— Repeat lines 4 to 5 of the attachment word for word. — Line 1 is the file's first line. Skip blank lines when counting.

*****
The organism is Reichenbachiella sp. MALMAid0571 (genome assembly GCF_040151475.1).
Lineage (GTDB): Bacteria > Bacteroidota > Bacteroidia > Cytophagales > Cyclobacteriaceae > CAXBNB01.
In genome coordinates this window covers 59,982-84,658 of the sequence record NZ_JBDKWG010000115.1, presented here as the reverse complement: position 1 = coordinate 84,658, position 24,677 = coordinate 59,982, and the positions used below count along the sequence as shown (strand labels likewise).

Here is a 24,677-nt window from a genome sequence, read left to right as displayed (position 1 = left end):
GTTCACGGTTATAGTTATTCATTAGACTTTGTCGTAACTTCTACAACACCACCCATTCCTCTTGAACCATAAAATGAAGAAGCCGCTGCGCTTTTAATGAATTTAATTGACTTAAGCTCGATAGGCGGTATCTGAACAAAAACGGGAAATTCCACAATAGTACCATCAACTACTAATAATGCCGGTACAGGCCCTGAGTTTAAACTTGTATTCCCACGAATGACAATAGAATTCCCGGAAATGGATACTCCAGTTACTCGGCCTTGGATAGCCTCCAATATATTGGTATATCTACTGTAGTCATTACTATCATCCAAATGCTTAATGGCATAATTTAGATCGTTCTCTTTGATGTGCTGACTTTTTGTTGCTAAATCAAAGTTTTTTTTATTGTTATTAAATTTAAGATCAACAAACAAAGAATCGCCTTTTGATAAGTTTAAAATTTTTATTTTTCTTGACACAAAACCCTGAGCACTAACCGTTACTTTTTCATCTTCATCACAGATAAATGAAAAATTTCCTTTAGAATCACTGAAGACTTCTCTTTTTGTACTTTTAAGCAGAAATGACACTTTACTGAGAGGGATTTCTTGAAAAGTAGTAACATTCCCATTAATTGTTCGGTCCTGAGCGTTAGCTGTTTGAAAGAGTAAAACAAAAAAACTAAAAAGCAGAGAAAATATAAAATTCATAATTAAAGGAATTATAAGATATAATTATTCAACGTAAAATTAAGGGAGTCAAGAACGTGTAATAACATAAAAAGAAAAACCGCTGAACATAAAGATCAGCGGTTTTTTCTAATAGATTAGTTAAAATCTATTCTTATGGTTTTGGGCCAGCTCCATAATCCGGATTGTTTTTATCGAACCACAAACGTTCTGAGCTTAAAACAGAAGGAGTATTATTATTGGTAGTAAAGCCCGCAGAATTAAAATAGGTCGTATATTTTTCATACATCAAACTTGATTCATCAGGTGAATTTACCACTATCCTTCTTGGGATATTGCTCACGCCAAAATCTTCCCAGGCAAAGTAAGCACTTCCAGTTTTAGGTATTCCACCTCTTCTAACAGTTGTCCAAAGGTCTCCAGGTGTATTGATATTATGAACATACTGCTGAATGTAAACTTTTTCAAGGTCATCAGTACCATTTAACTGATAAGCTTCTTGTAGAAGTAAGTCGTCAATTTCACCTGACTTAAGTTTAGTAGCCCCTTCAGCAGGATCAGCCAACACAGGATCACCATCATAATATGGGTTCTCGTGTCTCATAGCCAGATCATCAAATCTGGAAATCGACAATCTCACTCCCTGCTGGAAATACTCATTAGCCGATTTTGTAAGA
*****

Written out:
Here is a 24,677-nt window from a genome sequence, read left to right as displayed (position 1 = left end):
GTTCACGGTTATAGTTATTCATTAGACTTTGTCGTAACTTCTACAACACCACCCATTCCTCTTGAACCATAAAATGAAGAAGCCGCTGCGCTTTTAATGAATTTAATTGACTTAAGCTCGATAGGCGGTATCTGAACAAAAACGGGAAATTCCACAATAGTACCATCAACTACTAATAATGCCGGTACAGGCCCTGAGTTTAAACTTGTATTCCCACGAATGACAATAGAATTCCCGGAAATGGATACTCCAGTTACTCGGCCTTGGATAGCCTCCAATATATTGGTATATCTACTGTAGTCATTACTATCATCCAAATGCTTAATGGCATAATTTAGATCGTTCTCTTTGATGTGCTGACTTTTTGTTGCTAAATCAAAGTTTTTTTTATTGTTATTAAATTTAAGATCAACAAACAAAGAATCGCCTTTTGATAAGTTTAAAATTTTTATTTTTCTTGACACAAAACCCTGAGCACTAACCGTTACTTTTTCATCTTCATCACAGATAAATGAAAAATTTCCTTTAGAATCACTGAAGACTTCTCTTTTTGTACTTTTAAGCAGAAATGACACTTTACTGAGAGGGATTTCTTGAAAAGTAGTAACATTCCCATTAATTGTTCGGTCCTGAGCGTTAGCTGTTTGAAAGAGTAAAACAAAAAAACTAAAAAGCAGAGAAAATATAAAATTCATAATTAAAGGAATTATAAGATATAATTATTCAACGTAAAATTAAGGGAGTCAAGAACGTGTAATAACATAAAAAGAAAAACCGCTGAACATAAAGATCAGCGGTTTTTTCTAATAGATTAGTTAAAATCTATTCTTATGGTTTTGGGCCAGCTCCATAATCCGGATTGTTTTTATCGAACCACAAACGTTCTGAGCTTAAAACAGAAGGAGTATTATTATTGGTAGTAAAGCCCGCAGAATTAAAATAGGTCGTATATTTTTCATACATCAAACTTGATTCATCAGGTGAATTTACCACTATCCTTCTTGGGATATTGCTCACGCCAAAATCTTCCCAGGCAAAGTAAGCACTTCCAGTTTTAGGTATTCCACCTCTTCTAACAGTTGTCCAAAGGTCTCCAGGTGTATTGATATTATGAACATACTGCTGAATGTAAACTTTTTCAAGGTCATCAGTACCATTTAACTGATAAGCTTCTTGTAGAAGTAAGTCGTCAATTTCACCTGACTTAAGTTTAGTAGCCCCTTCAGCAGGATCAGCCAACACAGGATCACCATCATAATATGGGTTCTCGTGTCTCATAGCCAGATCATCAAATCTGGAAATCGACAATCTCACTCCCTGCTGGAAATACTCATTAGCCGATTTTGTAAGA